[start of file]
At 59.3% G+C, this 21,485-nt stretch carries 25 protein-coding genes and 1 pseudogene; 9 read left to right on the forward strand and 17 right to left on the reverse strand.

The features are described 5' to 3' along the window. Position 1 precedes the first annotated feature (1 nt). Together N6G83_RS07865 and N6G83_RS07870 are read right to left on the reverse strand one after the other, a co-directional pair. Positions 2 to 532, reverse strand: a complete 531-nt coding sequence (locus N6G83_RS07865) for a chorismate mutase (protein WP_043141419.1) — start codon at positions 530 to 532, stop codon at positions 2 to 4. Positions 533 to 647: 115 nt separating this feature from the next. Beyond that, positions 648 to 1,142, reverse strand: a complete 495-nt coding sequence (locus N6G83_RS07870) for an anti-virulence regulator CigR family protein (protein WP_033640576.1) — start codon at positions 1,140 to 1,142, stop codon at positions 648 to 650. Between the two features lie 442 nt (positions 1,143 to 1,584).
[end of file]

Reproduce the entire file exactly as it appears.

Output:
At 59.3% G+C, this 21,485-nt stretch carries 25 protein-coding genes and 1 pseudogene; 9 read left to right on the forward strand and 17 right to left on the reverse strand.

The features are described 5' to 3' along the window. Position 1 precedes the first annotated feature (1 nt). Together N6G83_RS07865 and N6G83_RS07870 are read right to left on the reverse strand one after the other, a co-directional pair. Positions 2 to 532, reverse strand: a complete 531-nt coding sequence (locus N6G83_RS07865) for a chorismate mutase (protein WP_043141419.1) — start codon at positions 530 to 532, stop codon at positions 2 to 4. Positions 533 to 647: 115 nt separating this feature from the next. Beyond that, positions 648 to 1,142, reverse strand: a complete 495-nt coding sequence (locus N6G83_RS07870) for an anti-virulence regulator CigR family protein (protein WP_033640576.1) — start codon at positions 1,140 to 1,142, stop codon at positions 648 to 650. Between the two features lie 442 nt (positions 1,143 to 1,584).